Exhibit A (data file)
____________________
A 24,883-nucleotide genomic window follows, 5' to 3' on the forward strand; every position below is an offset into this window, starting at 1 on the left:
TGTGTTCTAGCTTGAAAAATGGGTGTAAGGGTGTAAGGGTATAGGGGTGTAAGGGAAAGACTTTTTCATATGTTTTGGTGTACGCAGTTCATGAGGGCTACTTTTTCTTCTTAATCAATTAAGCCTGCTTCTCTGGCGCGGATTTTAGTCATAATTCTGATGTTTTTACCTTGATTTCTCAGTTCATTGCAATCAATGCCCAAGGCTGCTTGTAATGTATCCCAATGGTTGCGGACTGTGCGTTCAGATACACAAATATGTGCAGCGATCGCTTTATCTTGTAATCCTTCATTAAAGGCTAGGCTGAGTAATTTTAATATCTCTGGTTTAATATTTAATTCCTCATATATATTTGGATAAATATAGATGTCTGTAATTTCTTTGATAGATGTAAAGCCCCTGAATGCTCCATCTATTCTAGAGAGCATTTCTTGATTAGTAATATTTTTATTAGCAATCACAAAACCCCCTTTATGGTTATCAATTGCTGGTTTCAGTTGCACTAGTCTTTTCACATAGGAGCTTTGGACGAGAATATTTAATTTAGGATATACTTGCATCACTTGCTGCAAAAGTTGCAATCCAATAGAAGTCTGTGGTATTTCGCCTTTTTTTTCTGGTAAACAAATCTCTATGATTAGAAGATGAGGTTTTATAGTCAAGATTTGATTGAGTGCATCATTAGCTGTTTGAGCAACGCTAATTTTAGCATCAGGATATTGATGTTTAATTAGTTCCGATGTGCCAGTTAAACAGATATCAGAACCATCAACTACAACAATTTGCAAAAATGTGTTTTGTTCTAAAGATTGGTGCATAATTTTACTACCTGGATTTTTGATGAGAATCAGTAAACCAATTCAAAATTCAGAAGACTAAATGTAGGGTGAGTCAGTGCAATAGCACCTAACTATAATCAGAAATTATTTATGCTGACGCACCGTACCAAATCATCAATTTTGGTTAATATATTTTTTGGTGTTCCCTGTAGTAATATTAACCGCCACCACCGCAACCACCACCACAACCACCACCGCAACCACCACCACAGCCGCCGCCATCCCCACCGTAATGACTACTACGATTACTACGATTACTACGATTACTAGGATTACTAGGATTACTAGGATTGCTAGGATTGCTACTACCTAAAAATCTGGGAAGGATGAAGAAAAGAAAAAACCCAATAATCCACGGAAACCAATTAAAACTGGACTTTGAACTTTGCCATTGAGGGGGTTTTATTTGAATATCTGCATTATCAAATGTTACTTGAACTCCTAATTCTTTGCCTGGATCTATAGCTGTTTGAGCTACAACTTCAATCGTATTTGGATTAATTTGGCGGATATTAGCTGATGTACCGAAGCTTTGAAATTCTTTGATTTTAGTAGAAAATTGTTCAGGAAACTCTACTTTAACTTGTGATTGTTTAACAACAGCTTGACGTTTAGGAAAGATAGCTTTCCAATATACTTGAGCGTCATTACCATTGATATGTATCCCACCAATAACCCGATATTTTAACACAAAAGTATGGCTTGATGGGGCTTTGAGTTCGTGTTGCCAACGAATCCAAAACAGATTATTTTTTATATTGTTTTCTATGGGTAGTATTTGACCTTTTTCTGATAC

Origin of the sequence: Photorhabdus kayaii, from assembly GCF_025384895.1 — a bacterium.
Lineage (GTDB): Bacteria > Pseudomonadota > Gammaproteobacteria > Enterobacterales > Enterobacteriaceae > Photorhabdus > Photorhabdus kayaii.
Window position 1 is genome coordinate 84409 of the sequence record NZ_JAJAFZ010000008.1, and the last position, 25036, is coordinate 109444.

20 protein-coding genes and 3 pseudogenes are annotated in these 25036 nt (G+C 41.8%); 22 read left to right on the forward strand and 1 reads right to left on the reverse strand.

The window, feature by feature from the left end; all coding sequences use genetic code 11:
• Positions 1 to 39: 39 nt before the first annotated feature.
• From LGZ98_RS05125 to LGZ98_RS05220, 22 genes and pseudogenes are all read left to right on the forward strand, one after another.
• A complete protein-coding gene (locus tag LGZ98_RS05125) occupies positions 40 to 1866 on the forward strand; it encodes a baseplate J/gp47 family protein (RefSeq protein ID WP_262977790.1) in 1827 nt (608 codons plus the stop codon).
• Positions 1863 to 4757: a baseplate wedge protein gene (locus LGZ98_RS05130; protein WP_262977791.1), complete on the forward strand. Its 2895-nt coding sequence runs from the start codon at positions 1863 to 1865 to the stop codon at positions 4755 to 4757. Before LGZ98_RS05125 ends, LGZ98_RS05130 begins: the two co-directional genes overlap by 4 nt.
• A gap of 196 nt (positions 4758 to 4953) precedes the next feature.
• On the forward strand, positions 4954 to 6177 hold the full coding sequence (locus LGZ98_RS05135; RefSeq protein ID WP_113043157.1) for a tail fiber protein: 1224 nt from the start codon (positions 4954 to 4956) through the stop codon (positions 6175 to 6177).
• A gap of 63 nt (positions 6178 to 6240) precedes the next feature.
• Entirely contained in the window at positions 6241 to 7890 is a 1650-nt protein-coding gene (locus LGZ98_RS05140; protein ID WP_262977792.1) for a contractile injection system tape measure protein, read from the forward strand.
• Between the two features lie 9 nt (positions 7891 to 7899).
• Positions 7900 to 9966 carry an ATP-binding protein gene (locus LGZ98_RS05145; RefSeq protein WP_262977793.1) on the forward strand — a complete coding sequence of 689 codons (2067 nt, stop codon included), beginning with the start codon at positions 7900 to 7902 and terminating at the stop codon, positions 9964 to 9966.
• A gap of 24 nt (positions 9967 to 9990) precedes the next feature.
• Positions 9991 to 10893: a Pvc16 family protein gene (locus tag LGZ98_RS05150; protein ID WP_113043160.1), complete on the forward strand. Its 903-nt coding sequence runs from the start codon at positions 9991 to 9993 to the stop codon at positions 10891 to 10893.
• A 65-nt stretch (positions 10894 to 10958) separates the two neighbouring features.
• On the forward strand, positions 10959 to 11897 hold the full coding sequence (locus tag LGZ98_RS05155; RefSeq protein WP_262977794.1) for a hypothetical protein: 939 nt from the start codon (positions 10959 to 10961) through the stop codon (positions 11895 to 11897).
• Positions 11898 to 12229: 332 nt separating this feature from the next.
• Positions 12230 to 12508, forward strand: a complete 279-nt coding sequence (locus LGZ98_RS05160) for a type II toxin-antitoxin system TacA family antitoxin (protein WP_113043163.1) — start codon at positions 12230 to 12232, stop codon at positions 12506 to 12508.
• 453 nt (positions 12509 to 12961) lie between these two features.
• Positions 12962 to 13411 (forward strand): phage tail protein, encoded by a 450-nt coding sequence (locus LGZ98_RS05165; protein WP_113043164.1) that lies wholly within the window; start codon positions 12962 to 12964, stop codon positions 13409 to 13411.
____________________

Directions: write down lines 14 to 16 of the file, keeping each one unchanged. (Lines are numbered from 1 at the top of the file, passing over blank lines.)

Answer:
• A gap of 63 nt (positions 6178 to 6240) precedes the next feature.
• Entirely contained in the window at positions 6241 to 7890 is a 1650-nt protein-coding gene (locus LGZ98_RS05140; protein ID WP_262977792.1) for a contractile injection system tape measure protein, read from the forward strand.
• Between the two features lie 9 nt (positions 7891 to 7899).